(Abdu'l-Baha, Selections from the Writings of Abdu'l-Baha, p. 71)

But Phillipe, you say, these Writings are talking about "selfishness" and selfishness is not "self love". Are you sure?, is my reply. My experience of America culture is that we are now living under a "self-esteem" regime where "feeling good" has become more important than "doing good". The line between self love and selfishness is not a bright and well-lit highway, but is more like a spider's web in a dark attic.

It may be helpful to understand the two ways that "self" or "ego" is understood in the Baha'i Writings as explained by Shoghi Effendi:

"Regarding the questions you asked: self has really two meanings, or is used in two senses, in the Bahá'í writings; one is self, the identity of the individual created by God. This is the self mentioned in such passages as "he hath known God who hath known himself", etc. The other self is the ego, the dark, animalistic heritage each one of us has, the lower nature that can develop into a monster of selfishness, brutality, lust and so on. It is this self we must struggle against, or this side of our natures, in order to strengthen and free the spirit within us and help it to attain perfection.

Self-sacrifice means to subordinate this lower nature and its desires to the more godly and noble side of our selves. Ultimately, in its highest sense, self-sacrifice means to give our will and our all to God to do with as He pleases. Then He purifies and glorifies our true self until it becomes a shining and wonderful reality."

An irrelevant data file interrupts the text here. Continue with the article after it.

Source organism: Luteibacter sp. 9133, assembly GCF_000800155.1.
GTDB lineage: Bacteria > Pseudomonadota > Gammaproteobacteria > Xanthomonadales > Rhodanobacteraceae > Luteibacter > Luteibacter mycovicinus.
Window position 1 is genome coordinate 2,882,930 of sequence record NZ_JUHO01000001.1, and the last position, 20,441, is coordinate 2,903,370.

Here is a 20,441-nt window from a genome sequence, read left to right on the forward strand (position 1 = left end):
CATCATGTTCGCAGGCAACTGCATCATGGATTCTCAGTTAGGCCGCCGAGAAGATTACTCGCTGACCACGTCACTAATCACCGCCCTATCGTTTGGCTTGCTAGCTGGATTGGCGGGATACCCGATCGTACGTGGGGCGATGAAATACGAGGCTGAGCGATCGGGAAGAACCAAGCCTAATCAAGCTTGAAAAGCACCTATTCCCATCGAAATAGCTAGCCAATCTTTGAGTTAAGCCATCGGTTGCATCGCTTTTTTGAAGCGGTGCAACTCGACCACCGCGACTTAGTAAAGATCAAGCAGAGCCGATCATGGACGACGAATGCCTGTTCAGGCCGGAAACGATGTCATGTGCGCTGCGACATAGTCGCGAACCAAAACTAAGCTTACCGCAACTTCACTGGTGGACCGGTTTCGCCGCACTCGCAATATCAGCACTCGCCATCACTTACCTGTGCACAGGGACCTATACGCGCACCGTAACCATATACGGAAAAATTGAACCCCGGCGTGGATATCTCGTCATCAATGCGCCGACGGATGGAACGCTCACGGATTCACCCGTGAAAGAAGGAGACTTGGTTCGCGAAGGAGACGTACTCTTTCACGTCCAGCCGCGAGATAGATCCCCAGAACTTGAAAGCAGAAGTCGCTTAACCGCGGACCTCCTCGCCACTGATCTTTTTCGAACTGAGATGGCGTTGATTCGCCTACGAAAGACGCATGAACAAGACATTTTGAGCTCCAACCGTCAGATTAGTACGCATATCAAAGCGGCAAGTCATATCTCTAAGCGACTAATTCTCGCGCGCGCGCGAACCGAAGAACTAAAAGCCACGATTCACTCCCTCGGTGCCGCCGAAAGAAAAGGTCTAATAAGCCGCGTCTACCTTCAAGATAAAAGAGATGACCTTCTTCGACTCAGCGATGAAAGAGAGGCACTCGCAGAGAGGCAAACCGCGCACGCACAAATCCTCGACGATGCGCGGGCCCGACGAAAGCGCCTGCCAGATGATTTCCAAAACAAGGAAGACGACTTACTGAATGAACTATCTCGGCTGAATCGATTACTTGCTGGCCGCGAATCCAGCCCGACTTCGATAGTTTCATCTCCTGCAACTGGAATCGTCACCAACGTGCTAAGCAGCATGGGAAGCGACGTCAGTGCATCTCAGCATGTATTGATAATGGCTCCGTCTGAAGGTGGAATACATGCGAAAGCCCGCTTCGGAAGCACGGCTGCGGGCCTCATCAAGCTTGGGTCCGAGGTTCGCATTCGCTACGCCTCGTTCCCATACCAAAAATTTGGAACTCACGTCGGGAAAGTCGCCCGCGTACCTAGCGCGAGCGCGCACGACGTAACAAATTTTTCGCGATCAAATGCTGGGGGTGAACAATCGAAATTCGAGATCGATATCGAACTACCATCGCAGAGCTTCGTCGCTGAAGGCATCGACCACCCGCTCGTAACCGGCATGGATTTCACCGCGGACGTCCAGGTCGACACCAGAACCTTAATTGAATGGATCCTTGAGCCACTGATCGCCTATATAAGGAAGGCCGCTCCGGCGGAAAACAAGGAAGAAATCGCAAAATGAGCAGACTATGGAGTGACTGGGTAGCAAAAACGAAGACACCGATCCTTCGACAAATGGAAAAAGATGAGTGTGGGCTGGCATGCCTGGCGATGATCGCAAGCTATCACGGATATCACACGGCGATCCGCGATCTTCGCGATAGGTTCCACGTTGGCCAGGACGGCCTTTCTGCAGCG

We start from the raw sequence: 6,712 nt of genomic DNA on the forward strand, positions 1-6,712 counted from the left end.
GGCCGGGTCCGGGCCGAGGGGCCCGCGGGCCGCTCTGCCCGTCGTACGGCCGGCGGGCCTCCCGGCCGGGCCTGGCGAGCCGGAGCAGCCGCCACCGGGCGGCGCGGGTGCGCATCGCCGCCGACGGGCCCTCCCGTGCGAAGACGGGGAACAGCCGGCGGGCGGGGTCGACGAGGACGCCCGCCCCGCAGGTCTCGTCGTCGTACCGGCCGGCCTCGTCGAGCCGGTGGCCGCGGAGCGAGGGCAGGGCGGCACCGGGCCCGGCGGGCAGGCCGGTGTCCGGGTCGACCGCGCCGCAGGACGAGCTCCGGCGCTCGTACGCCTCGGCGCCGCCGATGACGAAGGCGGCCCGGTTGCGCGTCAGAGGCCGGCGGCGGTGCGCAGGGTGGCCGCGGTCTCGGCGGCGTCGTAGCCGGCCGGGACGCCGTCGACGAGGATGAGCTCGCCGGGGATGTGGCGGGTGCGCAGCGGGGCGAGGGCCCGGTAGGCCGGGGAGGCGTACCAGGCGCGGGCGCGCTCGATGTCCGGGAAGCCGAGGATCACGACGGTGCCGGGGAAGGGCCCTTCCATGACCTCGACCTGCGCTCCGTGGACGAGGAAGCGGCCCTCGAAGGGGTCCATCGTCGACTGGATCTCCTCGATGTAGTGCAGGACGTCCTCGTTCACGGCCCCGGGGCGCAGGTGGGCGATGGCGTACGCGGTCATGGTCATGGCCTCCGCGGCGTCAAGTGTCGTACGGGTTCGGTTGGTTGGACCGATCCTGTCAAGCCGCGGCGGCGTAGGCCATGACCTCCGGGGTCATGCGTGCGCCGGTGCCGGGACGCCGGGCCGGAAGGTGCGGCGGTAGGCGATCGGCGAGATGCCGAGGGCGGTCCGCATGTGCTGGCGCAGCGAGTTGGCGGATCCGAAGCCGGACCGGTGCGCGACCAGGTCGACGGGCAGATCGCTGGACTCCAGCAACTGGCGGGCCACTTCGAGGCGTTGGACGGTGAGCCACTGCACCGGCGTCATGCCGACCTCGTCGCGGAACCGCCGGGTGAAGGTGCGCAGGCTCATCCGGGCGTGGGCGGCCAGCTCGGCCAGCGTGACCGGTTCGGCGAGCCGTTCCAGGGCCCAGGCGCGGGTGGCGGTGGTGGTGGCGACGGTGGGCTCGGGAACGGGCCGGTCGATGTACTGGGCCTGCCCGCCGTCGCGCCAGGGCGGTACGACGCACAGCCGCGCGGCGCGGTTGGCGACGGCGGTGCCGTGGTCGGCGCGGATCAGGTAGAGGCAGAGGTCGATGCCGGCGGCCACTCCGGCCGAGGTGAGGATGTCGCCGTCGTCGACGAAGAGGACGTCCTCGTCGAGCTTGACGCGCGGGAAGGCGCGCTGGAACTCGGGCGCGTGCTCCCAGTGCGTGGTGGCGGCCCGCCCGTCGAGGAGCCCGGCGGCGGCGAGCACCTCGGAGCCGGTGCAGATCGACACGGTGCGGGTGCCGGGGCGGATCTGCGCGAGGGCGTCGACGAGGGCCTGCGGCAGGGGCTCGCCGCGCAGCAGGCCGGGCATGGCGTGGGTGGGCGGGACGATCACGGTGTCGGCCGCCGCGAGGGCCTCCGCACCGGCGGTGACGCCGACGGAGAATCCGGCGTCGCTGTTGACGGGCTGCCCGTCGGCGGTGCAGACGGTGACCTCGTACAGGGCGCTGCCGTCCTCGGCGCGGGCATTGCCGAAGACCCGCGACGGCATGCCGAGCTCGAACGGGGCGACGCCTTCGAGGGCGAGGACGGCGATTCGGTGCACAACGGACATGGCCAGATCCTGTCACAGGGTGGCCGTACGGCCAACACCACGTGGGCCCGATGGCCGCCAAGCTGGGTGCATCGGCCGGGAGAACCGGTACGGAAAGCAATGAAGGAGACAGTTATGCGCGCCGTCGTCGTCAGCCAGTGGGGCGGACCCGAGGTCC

(From a letter dated 10 December 1947 written on behalf of Shoghi Effendi to an individual
believer)

It would seem to me as a Baha'i and as person dedicated to psychological empowerment and healing, that the Baha'i Faith is encouraging us to focus on "God love" rather than "self-love". The most effective and safest way to love ourselves is to love the image of God that is potentially reflected in the reality of our true identity which is the soul. Paradoxically, the way we express this kind of love is through "self-sacrifice". This is not some kind of misguided process of puritanical of ascetic self injury, but is fundamentally life-giving and allows God to purify and glorify "our true self until it becomes a shining and wonderful reality." This is the ultimate antidote to self-hatred whatever inspires such feelings.

Of course in order to love God, we have to "know God" which is why both knowing and loving are necessary for true liberation. But that's for another post.

So brave readers, weigh in. What do you think about self-hate, self-love and self-sacrifice?